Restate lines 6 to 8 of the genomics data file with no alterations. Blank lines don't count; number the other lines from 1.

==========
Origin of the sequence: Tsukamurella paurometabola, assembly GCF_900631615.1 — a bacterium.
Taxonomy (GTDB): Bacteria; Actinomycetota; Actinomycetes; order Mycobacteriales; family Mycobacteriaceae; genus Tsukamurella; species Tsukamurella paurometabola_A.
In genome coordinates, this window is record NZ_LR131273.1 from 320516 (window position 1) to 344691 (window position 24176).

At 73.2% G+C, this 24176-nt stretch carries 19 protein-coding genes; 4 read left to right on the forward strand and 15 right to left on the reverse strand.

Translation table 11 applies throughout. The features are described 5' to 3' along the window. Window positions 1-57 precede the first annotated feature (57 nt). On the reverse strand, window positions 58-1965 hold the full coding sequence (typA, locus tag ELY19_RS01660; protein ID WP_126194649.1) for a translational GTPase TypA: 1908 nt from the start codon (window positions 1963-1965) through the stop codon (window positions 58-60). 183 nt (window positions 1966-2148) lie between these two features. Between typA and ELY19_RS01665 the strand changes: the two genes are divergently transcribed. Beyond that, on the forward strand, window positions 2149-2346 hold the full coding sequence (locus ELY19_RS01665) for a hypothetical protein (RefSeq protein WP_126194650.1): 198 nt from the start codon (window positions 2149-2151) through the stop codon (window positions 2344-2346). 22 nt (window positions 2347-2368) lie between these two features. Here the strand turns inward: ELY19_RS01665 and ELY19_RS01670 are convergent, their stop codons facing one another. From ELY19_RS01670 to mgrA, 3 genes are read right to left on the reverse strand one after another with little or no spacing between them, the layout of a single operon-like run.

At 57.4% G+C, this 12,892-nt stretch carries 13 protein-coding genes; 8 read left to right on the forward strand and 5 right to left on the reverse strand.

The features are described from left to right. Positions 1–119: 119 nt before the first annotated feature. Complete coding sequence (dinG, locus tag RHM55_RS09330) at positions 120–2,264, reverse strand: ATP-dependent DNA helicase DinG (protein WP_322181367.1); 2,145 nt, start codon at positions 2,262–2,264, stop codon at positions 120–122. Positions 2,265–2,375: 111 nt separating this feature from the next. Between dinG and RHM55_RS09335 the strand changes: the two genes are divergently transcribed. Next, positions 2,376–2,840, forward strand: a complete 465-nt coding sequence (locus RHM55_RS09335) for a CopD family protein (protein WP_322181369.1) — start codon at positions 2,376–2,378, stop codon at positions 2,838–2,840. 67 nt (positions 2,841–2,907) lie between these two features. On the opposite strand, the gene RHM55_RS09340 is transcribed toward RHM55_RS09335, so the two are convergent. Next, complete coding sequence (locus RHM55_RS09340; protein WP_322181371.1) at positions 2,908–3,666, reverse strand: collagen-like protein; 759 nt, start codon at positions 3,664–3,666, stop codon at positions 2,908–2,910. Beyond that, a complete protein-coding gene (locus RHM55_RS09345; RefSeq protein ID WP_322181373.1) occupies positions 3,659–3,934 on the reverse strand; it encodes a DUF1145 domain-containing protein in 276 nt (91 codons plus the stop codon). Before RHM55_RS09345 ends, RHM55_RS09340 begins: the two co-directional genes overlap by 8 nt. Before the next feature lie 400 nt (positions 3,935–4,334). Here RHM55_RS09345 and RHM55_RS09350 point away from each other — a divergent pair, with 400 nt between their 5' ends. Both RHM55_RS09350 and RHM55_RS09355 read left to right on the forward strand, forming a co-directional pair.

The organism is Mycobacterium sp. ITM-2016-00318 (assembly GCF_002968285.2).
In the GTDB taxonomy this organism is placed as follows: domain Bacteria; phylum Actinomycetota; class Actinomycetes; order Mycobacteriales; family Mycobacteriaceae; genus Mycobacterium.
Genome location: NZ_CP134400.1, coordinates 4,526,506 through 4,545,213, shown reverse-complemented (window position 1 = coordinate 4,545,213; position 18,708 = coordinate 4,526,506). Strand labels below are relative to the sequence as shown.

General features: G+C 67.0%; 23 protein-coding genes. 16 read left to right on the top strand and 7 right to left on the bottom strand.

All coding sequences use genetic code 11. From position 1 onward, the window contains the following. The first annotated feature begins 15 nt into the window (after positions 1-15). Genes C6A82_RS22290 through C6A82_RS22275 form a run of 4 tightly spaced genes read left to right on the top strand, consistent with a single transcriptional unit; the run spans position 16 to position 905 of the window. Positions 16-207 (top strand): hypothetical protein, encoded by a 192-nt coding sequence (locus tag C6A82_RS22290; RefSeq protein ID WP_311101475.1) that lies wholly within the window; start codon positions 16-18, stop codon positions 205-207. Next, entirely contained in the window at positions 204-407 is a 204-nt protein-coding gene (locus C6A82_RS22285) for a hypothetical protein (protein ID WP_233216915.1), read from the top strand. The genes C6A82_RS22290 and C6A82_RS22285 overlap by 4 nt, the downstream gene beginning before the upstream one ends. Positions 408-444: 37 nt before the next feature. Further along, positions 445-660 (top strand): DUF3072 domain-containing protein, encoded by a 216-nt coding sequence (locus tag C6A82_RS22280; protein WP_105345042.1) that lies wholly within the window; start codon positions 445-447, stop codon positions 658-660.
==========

At 57.4% G+C, this 12,892-nt stretch carries 13 protein-coding genes; 8 read left to right on the forward strand and 5 right to left on the reverse strand.

The features are described from left to right. Positions 1–119: 119 nt before the first annotated feature. Complete coding sequence (dinG, locus tag RHM55_RS09330) at positions 120–2,264, reverse strand: ATP-dependent DNA helicase DinG (protein WP_322181367.1); 2,145 nt, start codon at positions 2,262–2,264, stop codon at positions 120–122. Positions 2,265–2,375: 111 nt separating this feature from the next. Between dinG and RHM55_RS09335 the strand changes: the two genes are divergently transcribed. Next, positions 2,376–2,840, forward strand: a complete 465-nt coding sequence (locus RHM55_RS09335) for a CopD family protein (protein WP_322181369.1) — start codon at positions 2,376–2,378, stop codon at positions 2,838–2,840. 67 nt (positions 2,841–2,907) lie between these two features. On the opposite strand, the gene RHM55_RS09340 is transcribed toward RHM55_RS09335, so the two are convergent. Next, complete coding sequence (locus RHM55_RS09340; protein WP_322181371.1) at positions 2,908–3,666, reverse strand: collagen-like protein; 759 nt, start codon at positions 3,664–3,666, stop codon at positions 2,908–2,910. Beyond that, a complete protein-coding gene (locus RHM55_RS09345; RefSeq protein ID WP_322181373.1) occupies positions 3,659–3,934 on the reverse strand; it encodes a DUF1145 domain-containing protein in 276 nt (91 codons plus the stop codon). Before RHM55_RS09345 ends, RHM55_RS09340 begins: the two co-directional genes overlap by 8 nt. Before the next feature lie 400 nt (positions 3,935–4,334). Here RHM55_RS09345 and RHM55_RS09350 point away from each other — a divergent pair, with 400 nt between their 5' ends. Both RHM55_RS09350 and RHM55_RS09355 read left to right on the forward strand, forming a co-directional pair.

The organism is Mycobacterium sp. ITM-2016-00318 (assembly GCF_002968285.2).